Next time you are out think about trying a small pano.Till next time happy trails
A good friend of mine,Carole Spandau made a comment last week that I had the heart of a true poet,your work is so personal,very heartfelt and very moving stuff.This got me thinking about the artist in the photographer.
Carole Spandau’s work is recognized nationally and internationally for her paintings of Montreal Quebec.
To view her work check out her site at FAA
As a photographer we are controlled by the weather conditions and the time of day.Luck also plays a big role in our work.We must be able to recognize a good shot when it happens,as Nature is very fleeting when it comes to lighting and shadows.
The above photo emphasizes my point.As I was walking back along the river I saw the light highlighting the greenery on the point in the river.By using the dark background to enhance the lighted point and the yellow reflection on the left side to lead the eye I created a composition very pleasing in an artistic way.You will also noticed the sunlight is highlighting the river bottom to give contrast to the darker areas in the water.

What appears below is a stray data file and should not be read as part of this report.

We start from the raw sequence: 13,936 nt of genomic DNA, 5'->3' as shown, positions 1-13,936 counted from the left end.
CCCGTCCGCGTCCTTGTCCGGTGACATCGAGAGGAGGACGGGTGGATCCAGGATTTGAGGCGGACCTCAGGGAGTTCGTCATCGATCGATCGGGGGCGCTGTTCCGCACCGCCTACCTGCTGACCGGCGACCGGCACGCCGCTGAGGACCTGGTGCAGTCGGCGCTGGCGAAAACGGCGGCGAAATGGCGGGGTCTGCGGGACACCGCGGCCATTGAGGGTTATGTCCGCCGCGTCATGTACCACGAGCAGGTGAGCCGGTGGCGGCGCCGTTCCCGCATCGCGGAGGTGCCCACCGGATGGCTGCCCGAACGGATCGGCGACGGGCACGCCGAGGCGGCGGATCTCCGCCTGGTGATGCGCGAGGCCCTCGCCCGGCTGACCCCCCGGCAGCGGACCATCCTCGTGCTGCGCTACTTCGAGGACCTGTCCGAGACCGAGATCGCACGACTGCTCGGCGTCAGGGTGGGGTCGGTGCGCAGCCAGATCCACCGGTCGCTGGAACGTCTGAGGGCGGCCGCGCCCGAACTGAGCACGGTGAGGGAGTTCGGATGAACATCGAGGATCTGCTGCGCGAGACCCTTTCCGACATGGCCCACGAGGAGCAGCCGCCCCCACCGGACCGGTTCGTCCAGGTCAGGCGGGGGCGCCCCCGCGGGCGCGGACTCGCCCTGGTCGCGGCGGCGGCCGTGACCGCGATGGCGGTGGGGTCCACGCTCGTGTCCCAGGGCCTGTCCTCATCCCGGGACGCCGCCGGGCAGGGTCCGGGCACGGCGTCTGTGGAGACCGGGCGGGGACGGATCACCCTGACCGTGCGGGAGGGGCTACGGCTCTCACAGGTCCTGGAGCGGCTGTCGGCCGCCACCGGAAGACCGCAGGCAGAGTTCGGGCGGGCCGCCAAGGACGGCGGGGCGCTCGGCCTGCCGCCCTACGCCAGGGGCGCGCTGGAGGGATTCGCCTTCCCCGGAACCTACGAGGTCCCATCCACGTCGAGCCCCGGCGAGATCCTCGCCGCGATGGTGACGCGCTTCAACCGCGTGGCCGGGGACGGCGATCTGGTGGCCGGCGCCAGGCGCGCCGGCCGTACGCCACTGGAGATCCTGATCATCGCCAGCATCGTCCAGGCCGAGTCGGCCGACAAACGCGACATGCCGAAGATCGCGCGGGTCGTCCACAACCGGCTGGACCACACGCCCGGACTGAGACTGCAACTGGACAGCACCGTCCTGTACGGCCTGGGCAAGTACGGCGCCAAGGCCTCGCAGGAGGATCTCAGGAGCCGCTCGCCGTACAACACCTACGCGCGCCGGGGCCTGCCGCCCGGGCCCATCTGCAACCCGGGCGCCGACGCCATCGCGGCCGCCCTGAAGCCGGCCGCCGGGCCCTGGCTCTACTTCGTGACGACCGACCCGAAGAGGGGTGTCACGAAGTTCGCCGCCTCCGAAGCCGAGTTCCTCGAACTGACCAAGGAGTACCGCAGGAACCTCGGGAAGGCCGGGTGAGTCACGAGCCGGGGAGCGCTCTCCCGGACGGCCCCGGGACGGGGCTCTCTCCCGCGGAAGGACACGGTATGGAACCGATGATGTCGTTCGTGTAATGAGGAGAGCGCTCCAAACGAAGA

This photo was taken very late in the afternoon at a shutter speed of 0.5 sec ,f22.The zoom lense was set at 75 mm.
The artist in the photographer is when you take the components of what you see before you and create an exciting work of art.Learn to recognize a good composition when you come upon it and then be able to be creative when you compose that shot.So until next time happy trails.
The photo at your feet.Many times while out photographing I have come across a nice composition right at my feet.It really pays to look down and see what is there before you while you are scanning the whole landscape. I call this the photo within the photo.The above photo was captured during a late Spring evening and the water was glowing from within. Placing the 6 ” waterfalls in the top left hand corner and framing the gold color water with the rocks I was able to create this awesome photo as the color just pops out at you.
The photo was taken with a zoom setting of 41 mm and a shutter speed of 0.8 sec f29.The ISO was set at 100.You could almost call this micro landscape photograph or photo art.
The photo shown above is another capture that I created by looking down in front of me.This particular photo has beautiful lighting and pure energy.By using a slow shutter speed you create flow patterns that help in the creation of the photo.
The photo was taken with a zoom setting of 41mm and a shutter speed of 1.3 sec f 29.Remember at this close range you need your depth of field for the detail.So until next time,look down and happy trails.